Secondly, I felt powerless and outraged by all the inequality.
One thing is to know that you are extremely blessed and fortunate, knowing inequality and injustices exist, but the deep, mind-blowing awareness only came after removing myself from the people who are just as lucky—if not even more so— and living the injustices every day.
It’s outrageous to hear people talk about Indonesian students being less smart than American students. They do not lack intelligence; they lack the opportunity to learn in an exceptional environment. It is outrageous to think the teachers are less capable than American teachers. They do not lack ability, though they may lack the knowledge as products of a flawed educational system. It is outrageous to me how many people—everywhere, including very privileged individuals—have such a limited understanding of the world they live in, as Sophie tells beautifully on her blog.
I’ve started English club at my school and after school, about 25 students and I spend time discussing general topics about history, geography, culture and just whatever comes up. The students surprise me with their interest and intelligence, though they also surprise me on how little they know about fundamental concepts. It is eye opening to see how much we are a product of our educational circumstance. The students I teach everyday are bright, but their curriculum, books and overall education is so confusing that even as a college graduate I have difficulty understanding anything the teachers are attempting to teach. I can only imagine what the students feel. Some have very clearly given up on learning at all—and some teachers have given up on teaching them. A problem that’s not unique to Indonesia.
Before the Peace Corps, I may have praised my hard work for any of my achievements—and hard work is important— but the truth is people who are just as capable surround me all the time, everywhere I go. They just may not have been born into affluence and the opportunities I’ve had for an excellent education and other privileges, some which only come with a U.S. passport. This makes me feel even more grateful, but also as a blatant epitome of injustice to those that surround me everyday in my Indonesian community.
It’s all so arbitrary! So, because of all this, I had a lasting moment of “everything is so pointless, I am only one person, how can I even begin to change any of these deep-rooted injustices!” and though I’m not obsessing about it to unhealthy amounts as I was before—particularly because I have been so busy with school lately (finally!) — sometimes I think my way into black holes I can’t come out of, where nothing seems possible, and these questions without answers or solutions keep me awake at night.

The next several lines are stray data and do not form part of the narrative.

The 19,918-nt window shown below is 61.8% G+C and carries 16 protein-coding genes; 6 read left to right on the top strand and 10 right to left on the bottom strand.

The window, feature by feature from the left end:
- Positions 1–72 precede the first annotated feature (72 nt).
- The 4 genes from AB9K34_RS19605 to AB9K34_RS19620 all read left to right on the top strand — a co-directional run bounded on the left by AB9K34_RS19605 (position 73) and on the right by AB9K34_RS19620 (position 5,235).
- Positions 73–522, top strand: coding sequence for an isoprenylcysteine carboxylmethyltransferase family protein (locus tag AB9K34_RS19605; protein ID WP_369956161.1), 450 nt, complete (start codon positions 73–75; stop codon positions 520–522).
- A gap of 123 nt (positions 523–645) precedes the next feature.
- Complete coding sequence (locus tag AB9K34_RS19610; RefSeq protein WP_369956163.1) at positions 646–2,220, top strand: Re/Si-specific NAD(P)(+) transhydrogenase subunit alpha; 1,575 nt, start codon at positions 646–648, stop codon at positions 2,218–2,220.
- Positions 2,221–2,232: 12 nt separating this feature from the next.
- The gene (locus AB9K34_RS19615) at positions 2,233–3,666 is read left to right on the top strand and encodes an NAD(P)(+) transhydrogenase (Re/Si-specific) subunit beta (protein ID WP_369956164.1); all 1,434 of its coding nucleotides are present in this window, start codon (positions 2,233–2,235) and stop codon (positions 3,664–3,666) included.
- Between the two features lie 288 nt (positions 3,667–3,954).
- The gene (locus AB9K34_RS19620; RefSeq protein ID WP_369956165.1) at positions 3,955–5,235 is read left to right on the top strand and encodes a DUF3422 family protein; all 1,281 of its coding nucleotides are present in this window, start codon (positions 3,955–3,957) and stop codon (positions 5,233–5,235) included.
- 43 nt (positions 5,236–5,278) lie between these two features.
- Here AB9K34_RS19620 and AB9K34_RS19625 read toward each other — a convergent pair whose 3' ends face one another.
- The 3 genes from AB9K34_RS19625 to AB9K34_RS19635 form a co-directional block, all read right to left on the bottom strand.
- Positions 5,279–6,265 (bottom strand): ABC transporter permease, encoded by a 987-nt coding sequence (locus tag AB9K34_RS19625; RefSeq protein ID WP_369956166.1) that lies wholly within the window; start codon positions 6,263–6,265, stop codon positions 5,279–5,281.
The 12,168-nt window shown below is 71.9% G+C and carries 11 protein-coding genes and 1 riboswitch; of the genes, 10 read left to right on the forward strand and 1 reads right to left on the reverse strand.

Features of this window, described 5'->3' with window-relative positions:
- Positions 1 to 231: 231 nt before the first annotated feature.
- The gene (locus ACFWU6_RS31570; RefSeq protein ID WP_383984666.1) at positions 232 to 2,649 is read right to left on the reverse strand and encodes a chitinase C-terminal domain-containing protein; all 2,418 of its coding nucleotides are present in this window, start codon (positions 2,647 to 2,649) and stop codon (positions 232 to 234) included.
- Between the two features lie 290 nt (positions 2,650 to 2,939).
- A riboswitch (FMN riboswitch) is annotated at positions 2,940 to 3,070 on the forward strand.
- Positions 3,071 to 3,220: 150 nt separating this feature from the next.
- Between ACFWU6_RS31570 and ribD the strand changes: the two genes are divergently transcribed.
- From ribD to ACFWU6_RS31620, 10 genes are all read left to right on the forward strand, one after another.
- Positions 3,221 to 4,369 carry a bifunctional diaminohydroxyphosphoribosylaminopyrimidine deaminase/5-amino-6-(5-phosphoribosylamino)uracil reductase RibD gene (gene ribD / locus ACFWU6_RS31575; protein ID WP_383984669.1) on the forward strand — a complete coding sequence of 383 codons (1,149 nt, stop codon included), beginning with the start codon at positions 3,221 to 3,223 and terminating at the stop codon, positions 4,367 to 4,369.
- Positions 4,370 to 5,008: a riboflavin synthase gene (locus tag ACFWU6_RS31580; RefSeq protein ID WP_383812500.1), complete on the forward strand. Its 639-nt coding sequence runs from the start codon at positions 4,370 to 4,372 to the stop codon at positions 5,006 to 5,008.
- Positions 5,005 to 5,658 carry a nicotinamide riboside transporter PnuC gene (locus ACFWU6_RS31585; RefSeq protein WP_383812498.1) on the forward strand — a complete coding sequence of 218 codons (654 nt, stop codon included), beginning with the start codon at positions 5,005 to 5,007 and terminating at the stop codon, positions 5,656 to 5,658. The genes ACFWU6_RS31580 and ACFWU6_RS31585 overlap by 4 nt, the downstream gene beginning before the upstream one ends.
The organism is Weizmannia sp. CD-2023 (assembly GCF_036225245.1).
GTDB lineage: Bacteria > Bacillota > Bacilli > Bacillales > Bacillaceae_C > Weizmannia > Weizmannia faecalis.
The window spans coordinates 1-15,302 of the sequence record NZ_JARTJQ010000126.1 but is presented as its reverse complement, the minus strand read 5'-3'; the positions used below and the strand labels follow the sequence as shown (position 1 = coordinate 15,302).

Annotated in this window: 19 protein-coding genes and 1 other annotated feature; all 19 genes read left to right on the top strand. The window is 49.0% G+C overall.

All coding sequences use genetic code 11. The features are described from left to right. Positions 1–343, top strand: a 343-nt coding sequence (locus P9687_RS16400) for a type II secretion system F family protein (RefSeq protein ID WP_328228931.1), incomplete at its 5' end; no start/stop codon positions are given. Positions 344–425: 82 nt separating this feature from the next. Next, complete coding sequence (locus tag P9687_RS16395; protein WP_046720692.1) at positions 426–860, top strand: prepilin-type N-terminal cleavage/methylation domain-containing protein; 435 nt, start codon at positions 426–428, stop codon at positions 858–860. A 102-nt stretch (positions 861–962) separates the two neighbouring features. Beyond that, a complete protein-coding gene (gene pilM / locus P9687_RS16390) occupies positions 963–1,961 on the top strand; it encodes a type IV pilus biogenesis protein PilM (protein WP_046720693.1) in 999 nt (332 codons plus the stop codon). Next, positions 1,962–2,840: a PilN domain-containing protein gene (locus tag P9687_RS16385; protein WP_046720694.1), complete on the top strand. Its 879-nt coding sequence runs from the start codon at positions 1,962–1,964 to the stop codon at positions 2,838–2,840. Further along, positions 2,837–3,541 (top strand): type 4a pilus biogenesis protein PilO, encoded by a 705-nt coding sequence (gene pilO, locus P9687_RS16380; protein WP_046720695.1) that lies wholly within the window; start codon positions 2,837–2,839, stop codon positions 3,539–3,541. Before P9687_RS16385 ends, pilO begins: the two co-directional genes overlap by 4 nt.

Also, because I’ve been asked about my safety during these times, I am safe, and the people I directly associate with everyday are some of the most peaceful, godly, good-hearted individuals I have ever encountered, so do not worry. It pains me to think people could be hating them from afar simply because they are Muslim—just as some could be hating and/or endangering the incredible people I know from the U.S.—without ever even meeting them as individuals.
It is terrible to hear about all of the fighting and misunderstanding between Islamic people and Americans, but to associate—or worse—to hate all Muslims because of those extremists is wrong. Just as it is wrong to associate all Americans/Westerners with the ignorance of a few, misguided individuals speaking on matters they clearly know nothing about. The people who suffer are those trying to create peace in the world and that is beyond devastating—a true injustice.
This post touches on people in Indonesia having a limited understanding of the world we live in, but in the moment we think about Muslims or Americans as being evil or deserving of any kind of attack or discrimination, we, too, are portraying a limited knowledge and understanding of the world we all share. Most of the people reading this blog are educated individuals and I trust that you all will recognize this and refrain from fearing, hating or putting down Islamic or American people on account of the few misguided persons—because in reality it is a low number—who give “Islam” or “American” a bad name.